The Buy New Zealand Made Campaign this week licensed the country's first medicinal cannabis manufacturer to use the New Zealand Grown logo.

Helius Therapeutics, the Auckland firm which recently secured $15 million in funding through rich lister Guy Haddleton, now has approval to carry the "New Zealand Made" logo on any products derived from cannabis grown in New Zealand.

Helius executive director Paul Manning, who worked in the advertising industry for years before moving into the cannabis space, sees enormous value in being able to draw from New Zealand's reputation when taking his products to market.

"When it comes to natural health and food products, nothing beats New Zealand provenance," Manning told the Herald.

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"We see enormous potential for exporting New Zealand Grown cannabis products to the world."

With legislation set to be relaxed in the coming year, New Zealand will enter a global market already well serviced by a number of big international players, particularly in North America.

Helius and all the other local players will have to play a game of catch-up as they look to narrow the market lead between New Zealand and countries that have moved faster in loosening restrictions on the cultivation and sale of cannabis products.

Manning believes that the "New Zealand Grown" licence can play a role in giving his products a point of difference when taking his products to market.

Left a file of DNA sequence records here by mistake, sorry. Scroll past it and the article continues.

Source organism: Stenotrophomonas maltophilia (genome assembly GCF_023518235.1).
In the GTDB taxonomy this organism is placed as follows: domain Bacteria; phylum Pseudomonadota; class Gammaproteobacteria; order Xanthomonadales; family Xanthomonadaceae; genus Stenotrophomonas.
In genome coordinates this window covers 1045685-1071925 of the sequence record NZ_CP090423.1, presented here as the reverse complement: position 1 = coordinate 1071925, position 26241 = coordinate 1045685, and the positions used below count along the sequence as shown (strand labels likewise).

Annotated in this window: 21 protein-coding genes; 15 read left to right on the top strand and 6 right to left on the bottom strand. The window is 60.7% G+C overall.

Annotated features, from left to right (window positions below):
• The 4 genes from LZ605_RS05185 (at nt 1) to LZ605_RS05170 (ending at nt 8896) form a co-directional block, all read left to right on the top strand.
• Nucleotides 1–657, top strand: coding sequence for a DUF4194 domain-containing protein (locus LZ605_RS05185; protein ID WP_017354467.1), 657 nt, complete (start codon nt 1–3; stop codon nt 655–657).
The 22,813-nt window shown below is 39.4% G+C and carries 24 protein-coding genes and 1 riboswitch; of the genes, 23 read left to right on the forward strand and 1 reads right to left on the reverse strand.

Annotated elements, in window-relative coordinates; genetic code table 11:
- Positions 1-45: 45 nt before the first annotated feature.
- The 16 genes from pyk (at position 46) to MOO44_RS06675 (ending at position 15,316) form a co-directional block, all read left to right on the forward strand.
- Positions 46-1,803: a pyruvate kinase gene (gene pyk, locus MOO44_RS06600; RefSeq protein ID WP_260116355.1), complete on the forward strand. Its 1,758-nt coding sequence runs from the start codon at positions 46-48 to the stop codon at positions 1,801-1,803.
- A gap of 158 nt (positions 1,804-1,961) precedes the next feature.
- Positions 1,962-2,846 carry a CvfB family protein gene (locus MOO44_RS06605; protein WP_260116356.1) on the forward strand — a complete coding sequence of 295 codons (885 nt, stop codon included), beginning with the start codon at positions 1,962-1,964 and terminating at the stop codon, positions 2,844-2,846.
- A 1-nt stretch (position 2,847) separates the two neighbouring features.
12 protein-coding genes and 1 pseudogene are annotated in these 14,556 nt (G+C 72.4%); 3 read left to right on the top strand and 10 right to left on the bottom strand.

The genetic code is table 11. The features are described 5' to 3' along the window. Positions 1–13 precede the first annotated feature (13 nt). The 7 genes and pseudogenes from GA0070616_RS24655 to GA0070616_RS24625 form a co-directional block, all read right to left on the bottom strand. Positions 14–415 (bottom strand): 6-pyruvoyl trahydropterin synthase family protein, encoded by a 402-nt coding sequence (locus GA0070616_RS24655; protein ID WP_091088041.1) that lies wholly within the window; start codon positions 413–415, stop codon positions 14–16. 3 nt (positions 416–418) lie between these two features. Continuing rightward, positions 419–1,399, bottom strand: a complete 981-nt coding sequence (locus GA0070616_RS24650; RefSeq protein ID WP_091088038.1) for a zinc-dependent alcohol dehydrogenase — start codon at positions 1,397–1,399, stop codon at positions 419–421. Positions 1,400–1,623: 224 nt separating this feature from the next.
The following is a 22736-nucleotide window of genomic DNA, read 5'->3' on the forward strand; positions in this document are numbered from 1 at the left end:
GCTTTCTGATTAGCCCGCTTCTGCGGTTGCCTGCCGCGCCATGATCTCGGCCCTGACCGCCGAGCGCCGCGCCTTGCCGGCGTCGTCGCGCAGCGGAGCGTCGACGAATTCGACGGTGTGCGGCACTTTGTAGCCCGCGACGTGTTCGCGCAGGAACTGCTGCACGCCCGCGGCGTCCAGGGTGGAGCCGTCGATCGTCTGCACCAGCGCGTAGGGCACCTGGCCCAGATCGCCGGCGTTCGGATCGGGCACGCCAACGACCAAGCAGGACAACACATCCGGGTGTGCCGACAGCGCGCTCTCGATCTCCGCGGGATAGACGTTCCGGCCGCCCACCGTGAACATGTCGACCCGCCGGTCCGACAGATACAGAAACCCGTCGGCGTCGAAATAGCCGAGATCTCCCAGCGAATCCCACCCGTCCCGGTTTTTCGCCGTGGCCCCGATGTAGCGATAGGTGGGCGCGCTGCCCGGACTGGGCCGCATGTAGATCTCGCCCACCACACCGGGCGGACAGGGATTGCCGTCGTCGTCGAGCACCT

"Across the world, and particularly in Asia, New Zealand-made products are in high demand and command a premium," he says.

"The global cannabis market is estimated to reach $200 billion by 2025 and there will be enormous value in being New Zealand-grown."

The strength New Zealand's brand in the Asian market was on full show earlier this month during "Singles Day" promotional event, which saw Anchor, Ecostore, A2 Milk and a number of other brands rake in millions of dollars in online sales via Alibaba.

While many of these brands trade on New Zealand's reputation, the appeal of our nation's clean image is perhaps best illustrated through the sale of canisters of Kiwi air for as much as $141.

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If air can be sold at that price, then one can only imagine how much premium cannabis-derived products will be able to fetch once they enter the market.